Social Anxiety Warps Our Perceptions of Peoples' Intentions
It's not exactly news that living with anxiety can warp our perceptions of other people, especially their intentions toward us. Social anxiety can make the world, and the people in it, seem mean-spirited, harsh, or even cruel. For me, I judge others in a very negative light when I'm in the grip of a particularly severe episode of anxiety. I expect the worst from people, and am still often surprised when I don't actually get it. That's because most people are significantly nicer than my anxious brain's perception would have me believe. The good news is, I'm getting better at remembering this while it's happening and social anxiety doesn't warp my perceptions as often or as severely as it once did.
Living with social anxiety disorder as your main course often seems to come with an unwanted side order of low-level paranoia. This makes sense when you consider that social anxiety basically boils down to the fear of being inadequate in the eyes of others. When we stew in that fear long enough, it's easy to misinterpret others' intentions as somehow being hostile.
How Social Anxiety Warps Your Perception
Many people are altruistic by nature.
Humanistic psychology is based on the assumption that humans are, by nature, basically good, and some compelling evidence bears this out. Researchers at Yale University studied the reactions of pre-verbal infants to both altruistic, helping behaviors and to selfish, hindering ones.
Babies were shown a scene of a figure struggling to climb a hill where another figure pushed (helped) the climber from behind. They then watched the same figure climbing a hill while a different figure tried to push (hinder) the climbing figure back down from above. Afterwards, the infants were given the choice of reaching for either the helping or the hindering character. They were much more likely to reach out towards the helper, suggesting that even pre-verbal infants already have some sort of predetermined altruism.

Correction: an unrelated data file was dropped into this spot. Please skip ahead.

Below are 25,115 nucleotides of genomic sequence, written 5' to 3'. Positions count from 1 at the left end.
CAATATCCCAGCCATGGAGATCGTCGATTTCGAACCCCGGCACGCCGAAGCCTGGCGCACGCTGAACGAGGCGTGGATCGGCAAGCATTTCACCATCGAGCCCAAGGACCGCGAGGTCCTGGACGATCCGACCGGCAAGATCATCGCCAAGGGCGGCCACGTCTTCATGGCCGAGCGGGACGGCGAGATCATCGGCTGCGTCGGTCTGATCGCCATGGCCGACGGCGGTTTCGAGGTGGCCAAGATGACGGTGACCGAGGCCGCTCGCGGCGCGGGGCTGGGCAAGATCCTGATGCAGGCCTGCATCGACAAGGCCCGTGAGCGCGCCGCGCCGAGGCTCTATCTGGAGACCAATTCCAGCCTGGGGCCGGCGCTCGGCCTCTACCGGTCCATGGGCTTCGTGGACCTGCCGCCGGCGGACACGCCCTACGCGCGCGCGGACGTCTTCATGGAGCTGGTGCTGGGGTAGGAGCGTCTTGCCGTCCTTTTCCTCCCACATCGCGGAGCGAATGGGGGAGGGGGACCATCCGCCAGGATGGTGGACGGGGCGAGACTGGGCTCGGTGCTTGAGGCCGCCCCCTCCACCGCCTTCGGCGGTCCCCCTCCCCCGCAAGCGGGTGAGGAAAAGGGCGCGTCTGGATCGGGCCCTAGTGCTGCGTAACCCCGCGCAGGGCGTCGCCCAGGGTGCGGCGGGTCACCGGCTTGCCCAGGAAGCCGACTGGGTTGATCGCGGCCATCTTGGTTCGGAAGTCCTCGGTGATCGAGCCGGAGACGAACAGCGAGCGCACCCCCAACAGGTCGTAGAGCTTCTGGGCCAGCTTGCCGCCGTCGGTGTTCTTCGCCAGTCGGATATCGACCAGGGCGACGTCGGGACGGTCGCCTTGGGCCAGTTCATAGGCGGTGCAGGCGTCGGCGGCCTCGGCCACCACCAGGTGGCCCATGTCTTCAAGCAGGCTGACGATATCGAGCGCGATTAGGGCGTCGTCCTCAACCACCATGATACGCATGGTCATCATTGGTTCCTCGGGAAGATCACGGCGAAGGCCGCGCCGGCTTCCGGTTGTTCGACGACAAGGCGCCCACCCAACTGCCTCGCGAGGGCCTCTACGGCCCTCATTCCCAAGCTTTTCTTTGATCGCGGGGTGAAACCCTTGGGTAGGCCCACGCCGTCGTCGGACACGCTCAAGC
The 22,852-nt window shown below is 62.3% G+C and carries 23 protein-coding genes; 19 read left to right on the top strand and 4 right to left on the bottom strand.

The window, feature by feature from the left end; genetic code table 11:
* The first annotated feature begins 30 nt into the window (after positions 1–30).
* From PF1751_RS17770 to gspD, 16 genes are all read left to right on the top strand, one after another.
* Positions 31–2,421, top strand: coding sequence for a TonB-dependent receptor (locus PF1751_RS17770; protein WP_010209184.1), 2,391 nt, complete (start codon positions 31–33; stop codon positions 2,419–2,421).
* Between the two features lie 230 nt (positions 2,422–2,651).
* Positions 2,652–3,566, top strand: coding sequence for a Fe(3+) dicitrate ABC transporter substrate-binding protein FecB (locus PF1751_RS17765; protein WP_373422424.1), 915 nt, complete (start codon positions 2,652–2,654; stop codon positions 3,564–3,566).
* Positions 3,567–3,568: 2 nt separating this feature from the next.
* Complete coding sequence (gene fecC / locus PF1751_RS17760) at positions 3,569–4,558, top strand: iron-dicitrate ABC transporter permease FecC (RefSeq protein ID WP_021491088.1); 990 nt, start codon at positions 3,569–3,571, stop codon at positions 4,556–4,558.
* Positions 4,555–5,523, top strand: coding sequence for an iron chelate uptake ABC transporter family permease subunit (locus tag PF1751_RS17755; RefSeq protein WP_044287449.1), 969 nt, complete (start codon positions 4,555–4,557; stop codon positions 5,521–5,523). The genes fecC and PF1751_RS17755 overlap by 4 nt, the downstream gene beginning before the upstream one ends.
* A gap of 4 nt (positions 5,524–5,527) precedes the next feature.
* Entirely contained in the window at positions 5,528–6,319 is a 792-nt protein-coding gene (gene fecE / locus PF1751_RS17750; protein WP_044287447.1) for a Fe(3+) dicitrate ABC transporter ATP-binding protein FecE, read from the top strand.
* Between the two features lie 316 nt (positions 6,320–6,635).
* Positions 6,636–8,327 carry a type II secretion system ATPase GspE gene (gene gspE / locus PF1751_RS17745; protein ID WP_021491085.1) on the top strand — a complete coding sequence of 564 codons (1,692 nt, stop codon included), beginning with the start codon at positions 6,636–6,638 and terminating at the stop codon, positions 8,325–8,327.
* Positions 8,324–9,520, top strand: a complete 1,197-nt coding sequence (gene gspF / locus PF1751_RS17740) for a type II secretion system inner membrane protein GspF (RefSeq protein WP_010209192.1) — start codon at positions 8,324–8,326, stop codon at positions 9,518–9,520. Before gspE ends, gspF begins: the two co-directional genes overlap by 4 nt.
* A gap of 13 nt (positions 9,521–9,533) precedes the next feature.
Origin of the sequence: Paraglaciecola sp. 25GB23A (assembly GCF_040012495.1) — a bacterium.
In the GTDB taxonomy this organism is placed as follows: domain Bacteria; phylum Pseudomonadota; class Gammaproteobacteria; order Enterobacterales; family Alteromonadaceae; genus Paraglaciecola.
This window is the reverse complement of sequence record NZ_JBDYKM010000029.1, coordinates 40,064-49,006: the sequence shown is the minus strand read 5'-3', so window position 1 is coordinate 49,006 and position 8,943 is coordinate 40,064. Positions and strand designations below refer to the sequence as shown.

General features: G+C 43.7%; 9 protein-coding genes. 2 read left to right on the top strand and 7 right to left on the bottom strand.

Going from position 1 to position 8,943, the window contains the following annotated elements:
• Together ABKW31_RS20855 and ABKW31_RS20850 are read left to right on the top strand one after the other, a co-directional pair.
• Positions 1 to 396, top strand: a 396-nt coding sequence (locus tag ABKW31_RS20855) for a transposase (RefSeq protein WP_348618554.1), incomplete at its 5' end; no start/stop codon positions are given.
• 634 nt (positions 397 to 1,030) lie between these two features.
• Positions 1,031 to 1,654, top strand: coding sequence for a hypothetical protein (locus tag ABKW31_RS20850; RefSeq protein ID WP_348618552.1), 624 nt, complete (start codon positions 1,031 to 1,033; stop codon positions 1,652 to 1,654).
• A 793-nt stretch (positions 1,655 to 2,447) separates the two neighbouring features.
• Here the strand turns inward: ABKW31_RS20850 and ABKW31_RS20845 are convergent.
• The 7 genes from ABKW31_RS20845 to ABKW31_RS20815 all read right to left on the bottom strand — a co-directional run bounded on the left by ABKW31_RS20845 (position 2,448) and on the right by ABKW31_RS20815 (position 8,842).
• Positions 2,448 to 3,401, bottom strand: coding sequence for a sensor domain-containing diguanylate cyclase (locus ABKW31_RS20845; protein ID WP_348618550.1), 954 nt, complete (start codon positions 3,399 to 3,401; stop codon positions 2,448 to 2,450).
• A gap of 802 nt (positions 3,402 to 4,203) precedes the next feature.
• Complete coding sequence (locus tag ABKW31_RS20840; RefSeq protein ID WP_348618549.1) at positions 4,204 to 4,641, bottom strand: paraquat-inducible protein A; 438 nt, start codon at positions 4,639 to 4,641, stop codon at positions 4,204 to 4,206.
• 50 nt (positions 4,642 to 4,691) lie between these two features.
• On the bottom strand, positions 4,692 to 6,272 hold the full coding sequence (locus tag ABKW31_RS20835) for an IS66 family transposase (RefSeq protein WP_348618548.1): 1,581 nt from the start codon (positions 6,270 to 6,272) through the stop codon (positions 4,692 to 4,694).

Most people aren't judging us, they're thinking about themselves.
Social anxiety makes it easy to think the whole world is watching and judging our every move. This is simply not true. The fact is, most people are not only not judging us, they're not even aware of our existence. Human beings are largely consumed by their own feelings, plans, and thoughts. For the most part, people are far too busy managing their own problems to care much about ours.
Only a small minority of people may actually be out to get us.
Yes, unfortunately, there are some awful people out there, people who will lie, cheat, manipulate, and steal from others. Many of them suffer from a type of personality disorder that severely limits their ability to feel love, empathy, or compassion, and they're capable of doing enormous damage to those around them. Fortunately, they're in the minority. For example, people with narcissistic personality disorder, which is marked by extreme self-preoccupation and a callous disregard for others, comprise only about six percent of the total population. In other words, only a small handful of people are real, potential abusers. Those are pretty good odds.
Even though social anxiety makes it appear that other peoples' intentions toward us are judgmental or manipulative, the fact is, it's simply not true. That's anxiety talking, and anxiety is a notorious liar. Most people view us in a positive, or at worst, neutral light while they're struggling to make sense of their own lives. That may not be very comforting, but keeping that fact in mind helps me out a lot. I hope it can help you as well.
Weber, G. (2014, November 5). Social Anxiety Warps Our Perceptions of Peoples' Intentions, HealthyPlace. Retrieved on 2019, July 19 from https://www.healthyplace.com/blogs/treatinganxiety/2014/11/social-anxiety-warps-our-perceptions-of-peoples-intentions
Author: Greg Weber
Eagerly looking forward to hear.
I know exactly what you mean